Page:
More money for Canada’s public service workers won’t cure an unhappy workplace

By on 09/05/2023 | Updated on 09/05/2023
The Public Service Alliance of Canada (PSAC) union reached a deal on pay and conditions on 1 May, ending a strike by 120,000 federal employees. Photo by terimakasih0 via Pixabay

Although striking Public Service Alliance of Canada (PSAC) workers have reached a tentative deal with Canada’s federal government, the systemic workplace issues that create emotional stress, burnout and unhappy employees are still bubbling hot under the surface.

These issues have nothing to do with money. The culture and conditions of the federal government workplace are regularly shared via the Public Service Employee Survey that canvasses the opinions of more than 180,000 Canadian federal government employees in 87 federal departments.

Every two years, it asks almost 100 questions on topics ranging from leadership and management, workplace wellness factors and harassment.

Negative rankings

What do these in-depth surveys show? They routinely reveal that federal government employees rate the following workplace conditions as more negative than positive when it comes to workplace stress and the quality of their work:

  • Too many approval stages
  • Constantly changing priorities
  • Unreasonable deadlines
  • High staff turnover
  • Lack of stability in my department
  • Overly complicated or unnecessary business processes
  • Unreliable technology
  • Having to do the same or more work, but with fewer resources

That’s just a partial list, and some departments are far worse than others.

Read more: Canadian public service strike ends as deal reached over pay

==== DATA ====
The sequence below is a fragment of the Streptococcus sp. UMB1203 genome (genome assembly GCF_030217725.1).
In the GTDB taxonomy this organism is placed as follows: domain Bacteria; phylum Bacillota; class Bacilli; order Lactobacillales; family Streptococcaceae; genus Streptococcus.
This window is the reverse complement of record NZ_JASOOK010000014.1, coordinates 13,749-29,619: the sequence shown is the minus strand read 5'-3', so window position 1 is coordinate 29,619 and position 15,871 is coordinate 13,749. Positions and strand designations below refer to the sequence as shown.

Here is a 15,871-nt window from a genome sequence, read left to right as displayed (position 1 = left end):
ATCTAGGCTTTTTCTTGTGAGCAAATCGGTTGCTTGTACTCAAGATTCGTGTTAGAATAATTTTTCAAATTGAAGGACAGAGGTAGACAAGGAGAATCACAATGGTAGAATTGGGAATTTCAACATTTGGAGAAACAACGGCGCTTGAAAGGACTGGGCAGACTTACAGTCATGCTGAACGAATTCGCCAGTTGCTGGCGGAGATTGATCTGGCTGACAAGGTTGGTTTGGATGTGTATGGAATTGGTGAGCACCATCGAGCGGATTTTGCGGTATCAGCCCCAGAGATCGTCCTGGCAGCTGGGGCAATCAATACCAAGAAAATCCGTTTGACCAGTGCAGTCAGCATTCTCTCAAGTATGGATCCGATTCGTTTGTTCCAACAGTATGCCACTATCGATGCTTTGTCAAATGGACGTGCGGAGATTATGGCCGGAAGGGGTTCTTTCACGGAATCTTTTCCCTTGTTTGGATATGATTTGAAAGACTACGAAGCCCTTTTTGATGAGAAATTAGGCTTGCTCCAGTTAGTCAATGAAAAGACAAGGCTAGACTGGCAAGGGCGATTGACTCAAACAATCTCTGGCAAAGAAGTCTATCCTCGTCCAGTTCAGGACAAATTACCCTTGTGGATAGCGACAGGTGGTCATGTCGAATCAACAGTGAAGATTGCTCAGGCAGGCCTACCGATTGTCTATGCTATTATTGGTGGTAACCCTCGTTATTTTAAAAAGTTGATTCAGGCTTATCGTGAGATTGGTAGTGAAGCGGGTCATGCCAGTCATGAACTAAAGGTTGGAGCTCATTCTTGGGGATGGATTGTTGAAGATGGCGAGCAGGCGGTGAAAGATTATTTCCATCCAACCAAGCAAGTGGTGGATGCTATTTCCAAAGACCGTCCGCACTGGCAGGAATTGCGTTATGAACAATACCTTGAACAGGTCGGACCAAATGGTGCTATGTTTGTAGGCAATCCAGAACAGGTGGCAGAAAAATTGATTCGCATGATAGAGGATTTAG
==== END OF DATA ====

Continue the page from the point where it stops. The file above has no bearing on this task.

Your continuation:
The 2020 public service employees survey showed that 43% of employees at Public Safety Canada, the place tasked with protecting Canadians from harm and danger, give a negative rating to “too many approval stages” while only 27% give it a positive rating. Other findings included:

  • 44% of workers at the Canada Border Services Agency feel their work suffers from “constantly changing priorities”
  • 56% of employees at Women and Gender Equality Canada say their work suffers because of “constantly changing priorities”

A mountain of peer-reviewed research draws a strong correlation between the stressors cited in the Public Service Employee Survey to depression, lack of motivation, poor decision-making and poor performance and motivation.

A failing grade

For years, the Public Service Employee Survey has regularly revealed that the federal government is failing when it comes to workplace emotional wellness.

Too many approval stages and unreasonable deadlines consistently rank high in many departments. The survey also indicates an “inability to manage change” is a significant problem in several departments, including the Canadian Security Intelligence Service, Correctional Services Canada and Fisheries and Oceans Canada. This is troublesome.